The Santa Clara, Calif.-based company on Tuesday plans to announce its new UltraSparc T2 microprocessor, along with plans for servers based on the chip. Sun plans to insert the UltraSparc T2, an eight-core, 64-thread microprocessor, into servers that will hit the market in the second half of the year.
But it will also sell the chip to third-party manufacturers of storage equipment, networking devices, set-top boxes and other computers.
"We don't want to limit ourselves to the server market. The server market won't grow nearly as fast as the storage or networking market," Jonathan Schwartz, Sun's CEO, said in an interview. "While we are making them, we might as well make them general purpose enough to sell them to the broader market."
To accommodate these various markets, Sun will also introduce different versions of the T2; some will have fewer cores, and some might consume less energy.
The full-fledged UltraSparc T2 will cost less than $1,000--a steep price in any chip market--while the simpler designs will cost less. Sun is already speaking to potential customers such as several networking and storage companies in different parts of the globe, Schwartz said.
But establishing that business won't be easy for Sun, at least one analyst said.
"People who buy chips like to buy them from people whose main business is selling chips," said Nathan Brookwood, an analyst at Insight 64. "Whether or not they can persuade a Cisco, who has written lots of code for PowerPC, to switch to UltraSparc is going to be a stretch."
Brookwood, nonetheless, applauded the performance of UltraSparc T2 (formerly known as Niagara 2) and said it will greatly enhance Sun's servers, which got a huge boost when UltraSparc T1 servers were launched.
Sun is also feeling somewhat buoyant these days. It has regained market share in the last few quarters and posted a profit of $329 million and revenue of $3.8 billion in the quarter that ended in June. For the same period a year ago, it lost $301 million.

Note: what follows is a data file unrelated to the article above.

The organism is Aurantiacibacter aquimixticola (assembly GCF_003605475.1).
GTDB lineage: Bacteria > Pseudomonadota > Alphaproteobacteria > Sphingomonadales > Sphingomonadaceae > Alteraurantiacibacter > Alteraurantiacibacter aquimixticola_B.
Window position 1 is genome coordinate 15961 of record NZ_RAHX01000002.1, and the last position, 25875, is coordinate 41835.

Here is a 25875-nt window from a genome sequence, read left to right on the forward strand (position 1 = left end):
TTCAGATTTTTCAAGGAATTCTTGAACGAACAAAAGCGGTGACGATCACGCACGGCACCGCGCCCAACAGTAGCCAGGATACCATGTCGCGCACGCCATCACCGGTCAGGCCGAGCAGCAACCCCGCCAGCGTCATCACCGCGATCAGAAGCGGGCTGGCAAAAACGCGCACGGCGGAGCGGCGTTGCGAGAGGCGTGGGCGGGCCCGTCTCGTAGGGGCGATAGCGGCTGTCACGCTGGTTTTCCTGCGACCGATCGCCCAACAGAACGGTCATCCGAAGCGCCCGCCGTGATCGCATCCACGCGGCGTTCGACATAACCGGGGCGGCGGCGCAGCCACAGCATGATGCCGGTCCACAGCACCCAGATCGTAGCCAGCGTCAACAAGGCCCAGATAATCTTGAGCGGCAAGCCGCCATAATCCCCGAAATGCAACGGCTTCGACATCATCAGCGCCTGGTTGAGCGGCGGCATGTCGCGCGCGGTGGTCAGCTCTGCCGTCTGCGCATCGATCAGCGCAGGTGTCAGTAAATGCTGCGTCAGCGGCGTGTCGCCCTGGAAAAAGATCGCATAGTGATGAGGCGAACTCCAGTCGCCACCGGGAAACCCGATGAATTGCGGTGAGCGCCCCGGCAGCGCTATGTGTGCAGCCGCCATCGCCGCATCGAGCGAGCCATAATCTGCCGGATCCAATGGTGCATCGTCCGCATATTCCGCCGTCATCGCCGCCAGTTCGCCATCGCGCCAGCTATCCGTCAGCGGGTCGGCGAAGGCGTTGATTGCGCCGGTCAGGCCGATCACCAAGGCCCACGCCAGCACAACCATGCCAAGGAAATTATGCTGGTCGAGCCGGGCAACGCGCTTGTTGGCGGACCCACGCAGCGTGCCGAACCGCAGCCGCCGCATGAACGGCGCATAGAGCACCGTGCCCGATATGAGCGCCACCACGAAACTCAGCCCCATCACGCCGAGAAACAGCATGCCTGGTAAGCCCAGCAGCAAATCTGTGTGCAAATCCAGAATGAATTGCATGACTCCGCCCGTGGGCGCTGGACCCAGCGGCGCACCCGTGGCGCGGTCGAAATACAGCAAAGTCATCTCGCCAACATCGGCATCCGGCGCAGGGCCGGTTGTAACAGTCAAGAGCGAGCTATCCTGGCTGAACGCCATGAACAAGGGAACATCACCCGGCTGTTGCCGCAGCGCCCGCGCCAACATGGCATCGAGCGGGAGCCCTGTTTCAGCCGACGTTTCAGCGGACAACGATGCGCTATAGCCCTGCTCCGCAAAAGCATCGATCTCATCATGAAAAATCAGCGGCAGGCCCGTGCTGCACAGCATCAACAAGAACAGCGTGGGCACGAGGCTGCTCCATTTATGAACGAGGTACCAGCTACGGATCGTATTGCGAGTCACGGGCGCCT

Sun tried to sell UltraSparc chips to other server makers in the early to mid-1990s, but the company retrenched. Since then, UltraSparc chips have been used by other manufacturers--Tadpole Computer has sold Sparc-based laptops--but Sun has not pushed this part of the business heavily.
Sun formed a microprocessor group under Executive Vice President David Yen earlier this year. But until now, the group has concentrated on issuing licenses that allow others to produce UltraSparc chips. Sun has not sold the UltraSparc T1 as a separate chip, but only as a component in complete servers.
Schwartz said that customers in some ways are already using Sun equipment in this manner. In customer surveys, Sun found that 85 percent of the buyers of UltraSparc T1 servers use them as servers, while the other 15 percent use them for traditional non-server functions.
Penetration into new markets will also rebound to Sun's software division, Schwartz said. With more UltraSparc hardware out there, more customers will gravitate toward Solaris and Java, he asserted.
Cost, though, likely plays a factor in Sun's decision. Designing a new microprocessor costs millions of dollars, and new chips and chip architectures are required every few years to keep up with the competition. The rapid turnover is one of the reasons that so-called x86 chips took over the server market. Intel and Advanced Micro Devices could improve the performance of their chips.
The high design expenses--not to mention manufacturing costs--mean that a chip company has to sell as many units as possible to break even.
Sun isn't the first computer company to go down this path. IBM has sold its PowerPC chip into the networking market for years. Networking accounted for a far larger percentage of PowerPC sales, even when Apple used these chips in its computers.
Intel also sells x86 chips for telecommunications equipment.
Sun executives and engineers will show off benchmarks and other data on the new chip at an event in Austin, Texas, this week. The UltraSparc T2 will have eight cores, with each core capable of managing eight threads. Because each thread on each core can handle an operating system, a single chip can therefore run 64 operating systems simultaneously.
"The benchmarks are absolutely staggering," Schwartz said.
UltraSparc 1 has eight cores, but each core runs only four threads.
The new chip also sports eight integrated encryption acceleration engines, dual ports for 10-gigabit Ethernet, and integrated memory controller for faster access to memory chips.